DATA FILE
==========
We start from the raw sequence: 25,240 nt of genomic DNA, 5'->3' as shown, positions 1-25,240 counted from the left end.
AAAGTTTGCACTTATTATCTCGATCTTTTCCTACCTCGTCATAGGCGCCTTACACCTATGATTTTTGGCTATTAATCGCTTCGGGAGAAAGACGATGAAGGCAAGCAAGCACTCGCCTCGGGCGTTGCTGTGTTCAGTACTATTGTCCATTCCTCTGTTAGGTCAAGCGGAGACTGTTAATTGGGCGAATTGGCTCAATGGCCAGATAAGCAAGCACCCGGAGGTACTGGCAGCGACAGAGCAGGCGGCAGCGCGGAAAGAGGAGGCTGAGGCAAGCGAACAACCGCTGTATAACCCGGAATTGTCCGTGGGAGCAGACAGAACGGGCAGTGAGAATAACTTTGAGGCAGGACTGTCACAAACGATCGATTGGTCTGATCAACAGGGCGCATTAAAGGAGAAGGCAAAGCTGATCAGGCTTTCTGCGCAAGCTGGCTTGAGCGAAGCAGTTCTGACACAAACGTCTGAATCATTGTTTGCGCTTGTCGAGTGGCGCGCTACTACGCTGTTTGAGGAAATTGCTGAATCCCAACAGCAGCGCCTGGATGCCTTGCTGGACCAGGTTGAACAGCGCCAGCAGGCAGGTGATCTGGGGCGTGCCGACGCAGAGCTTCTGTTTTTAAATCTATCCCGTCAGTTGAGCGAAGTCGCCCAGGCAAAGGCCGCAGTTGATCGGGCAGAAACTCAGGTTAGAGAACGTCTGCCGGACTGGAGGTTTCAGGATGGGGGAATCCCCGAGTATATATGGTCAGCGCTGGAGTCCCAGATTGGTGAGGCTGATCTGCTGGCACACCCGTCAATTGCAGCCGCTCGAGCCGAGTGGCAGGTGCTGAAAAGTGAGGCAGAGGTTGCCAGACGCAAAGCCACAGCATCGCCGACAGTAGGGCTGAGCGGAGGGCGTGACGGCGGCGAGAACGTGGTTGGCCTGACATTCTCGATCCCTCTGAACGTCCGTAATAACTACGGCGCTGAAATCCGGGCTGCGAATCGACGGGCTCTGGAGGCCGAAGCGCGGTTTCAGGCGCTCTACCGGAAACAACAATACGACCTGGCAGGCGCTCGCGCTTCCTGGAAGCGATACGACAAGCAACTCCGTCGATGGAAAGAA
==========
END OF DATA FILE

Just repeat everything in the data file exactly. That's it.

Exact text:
We start from the raw sequence: 25,240 nt of genomic DNA, 5'->3' as shown, positions 1-25,240 counted from the left end.
AAAGTTTGCACTTATTATCTCGATCTTTTCCTACCTCGTCATAGGCGCCTTACACCTATGATTTTTGGCTATTAATCGCTTCGGGAGAAAGACGATGAAGGCAAGCAAGCACTCGCCTCGGGCGTTGCTGTGTTCAGTACTATTGTCCATTCCTCTGTTAGGTCAAGCGGAGACTGTTAATTGGGCGAATTGGCTCAATGGCCAGATAAGCAAGCACCCGGAGGTACTGGCAGCGACAGAGCAGGCGGCAGCGCGGAAAGAGGAGGCTGAGGCAAGCGAACAACCGCTGTATAACCCGGAATTGTCCGTGGGAGCAGACAGAACGGGCAGTGAGAATAACTTTGAGGCAGGACTGTCACAAACGATCGATTGGTCTGATCAACAGGGCGCATTAAAGGAGAAGGCAAAGCTGATCAGGCTTTCTGCGCAAGCTGGCTTGAGCGAAGCAGTTCTGACACAAACGTCTGAATCATTGTTTGCGCTTGTCGAGTGGCGCGCTACTACGCTGTTTGAGGAAATTGCTGAATCCCAACAGCAGCGCCTGGATGCCTTGCTGGACCAGGTTGAACAGCGCCAGCAGGCAGGTGATCTGGGGCGTGCCGACGCAGAGCTTCTGTTTTTAAATCTATCCCGTCAGTTGAGCGAAGTCGCCCAGGCAAAGGCCGCAGTTGATCGGGCAGAAACTCAGGTTAGAGAACGTCTGCCGGACTGGAGGTTTCAGGATGGGGGAATCCCCGAGTATATATGGTCAGCGCTGGAGTCCCAGATTGGTGAGGCTGATCTGCTGGCACACCCGTCAATTGCAGCCGCTCGAGCCGAGTGGCAGGTGCTGAAAAGTGAGGCAGAGGTTGCCAGACGCAAAGCCACAGCATCGCCGACAGTAGGGCTGAGCGGAGGGCGTGACGGCGGCGAGAACGTGGTTGGCCTGACATTCTCGATCCCTCTGAACGTCCGTAATAACTACGGCGCTGAAATCCGGGCTGCGAATCGACGGGCTCTGGAGGCCGAAGCGCGGTTTCAGGCGCTCTACCGGAAACAACAATACGACCTGGCAGGCGCTCGCGCTTCCTGGAAGCGATACGACAAGCAACTCCGTCGATGGAAAGAA